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Searching for Answers


At both the AACR annual meeting in April and the ASCO annual meeting in June, NCI's Harold Varmus spoke about getting scientists to answer the "provocative questions" of cancer research — questions that are complicated and difficult to answer, but which may yield new methods for treatment or prevention of the disease. Recently, NCI unveiled a $17.5 million budget to study these hard questions, reports ScienceInsider's Jocelyn Kaiser. The project's Web site lists 24 such questions, culled from a series of workshops held by Varmus, she adds, and they range from asking why more people don't alter behaviors they know might lead to cancer to why certain mutations promote cancer phenotypes in some tissues but not in others.

The Scan

Interfering With Invasive Mussels

The Chicago Tribune reports that researchers are studying whether RNA interference- or CRISPR-based approaches can combat invasive freshwater mussels.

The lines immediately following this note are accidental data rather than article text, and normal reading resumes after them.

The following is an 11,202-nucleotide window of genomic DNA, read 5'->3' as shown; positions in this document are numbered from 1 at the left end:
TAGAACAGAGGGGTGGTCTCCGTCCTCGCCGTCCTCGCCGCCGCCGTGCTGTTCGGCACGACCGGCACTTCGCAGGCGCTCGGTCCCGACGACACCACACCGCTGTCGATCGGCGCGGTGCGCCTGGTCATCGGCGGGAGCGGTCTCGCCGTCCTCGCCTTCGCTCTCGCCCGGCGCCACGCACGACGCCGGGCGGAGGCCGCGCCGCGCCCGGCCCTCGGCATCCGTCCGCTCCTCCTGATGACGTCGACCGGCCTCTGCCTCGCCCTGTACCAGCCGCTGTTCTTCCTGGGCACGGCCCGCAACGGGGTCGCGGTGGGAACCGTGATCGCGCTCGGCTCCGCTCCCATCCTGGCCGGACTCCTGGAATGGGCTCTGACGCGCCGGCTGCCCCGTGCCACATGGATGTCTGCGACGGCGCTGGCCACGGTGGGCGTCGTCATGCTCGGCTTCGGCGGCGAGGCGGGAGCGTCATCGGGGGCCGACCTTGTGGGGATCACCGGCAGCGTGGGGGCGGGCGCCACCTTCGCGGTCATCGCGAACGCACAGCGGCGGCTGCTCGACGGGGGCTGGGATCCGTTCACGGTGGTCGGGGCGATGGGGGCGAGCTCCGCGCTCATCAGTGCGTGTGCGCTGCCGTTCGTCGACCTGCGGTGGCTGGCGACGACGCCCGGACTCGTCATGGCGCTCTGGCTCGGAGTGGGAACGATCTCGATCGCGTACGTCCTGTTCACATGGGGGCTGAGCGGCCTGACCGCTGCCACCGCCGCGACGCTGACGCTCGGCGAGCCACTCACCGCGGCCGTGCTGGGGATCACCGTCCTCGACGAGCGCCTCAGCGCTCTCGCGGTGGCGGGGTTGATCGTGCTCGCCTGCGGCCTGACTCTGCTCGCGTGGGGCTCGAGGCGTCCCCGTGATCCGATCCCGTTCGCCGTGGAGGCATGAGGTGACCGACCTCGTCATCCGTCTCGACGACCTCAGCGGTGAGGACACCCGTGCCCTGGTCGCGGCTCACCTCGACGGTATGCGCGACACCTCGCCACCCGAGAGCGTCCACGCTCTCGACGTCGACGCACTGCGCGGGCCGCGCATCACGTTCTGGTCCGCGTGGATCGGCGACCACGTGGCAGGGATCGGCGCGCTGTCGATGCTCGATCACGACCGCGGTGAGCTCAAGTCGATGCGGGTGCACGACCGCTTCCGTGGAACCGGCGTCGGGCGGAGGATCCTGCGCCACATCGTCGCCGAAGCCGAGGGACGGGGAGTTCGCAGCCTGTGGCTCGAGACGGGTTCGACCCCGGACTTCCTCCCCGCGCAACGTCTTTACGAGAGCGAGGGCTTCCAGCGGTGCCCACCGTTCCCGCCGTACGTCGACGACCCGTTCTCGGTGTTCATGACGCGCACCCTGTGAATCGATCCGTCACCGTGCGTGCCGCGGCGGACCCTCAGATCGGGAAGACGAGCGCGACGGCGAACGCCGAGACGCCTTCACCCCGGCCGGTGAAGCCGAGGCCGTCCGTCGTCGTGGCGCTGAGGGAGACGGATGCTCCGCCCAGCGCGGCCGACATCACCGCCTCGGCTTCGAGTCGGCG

Participation Analysis

A new study finds that women tend to participate less at scientific meetings but that some changes can lead to increased involvement, the Guardian reports.

Right Whales' Decline

A research study plans to use genetic analysis to gain insight into population decline among North American right whales, according to CBC.

Science Papers Tie Rare Mutations to Short Stature, Immunodeficiency; Present Single-Cell Transcriptomics Map

In Science this week: pair of mutations in one gene uncovered in brothers with short stature and immunodeficiency, and more.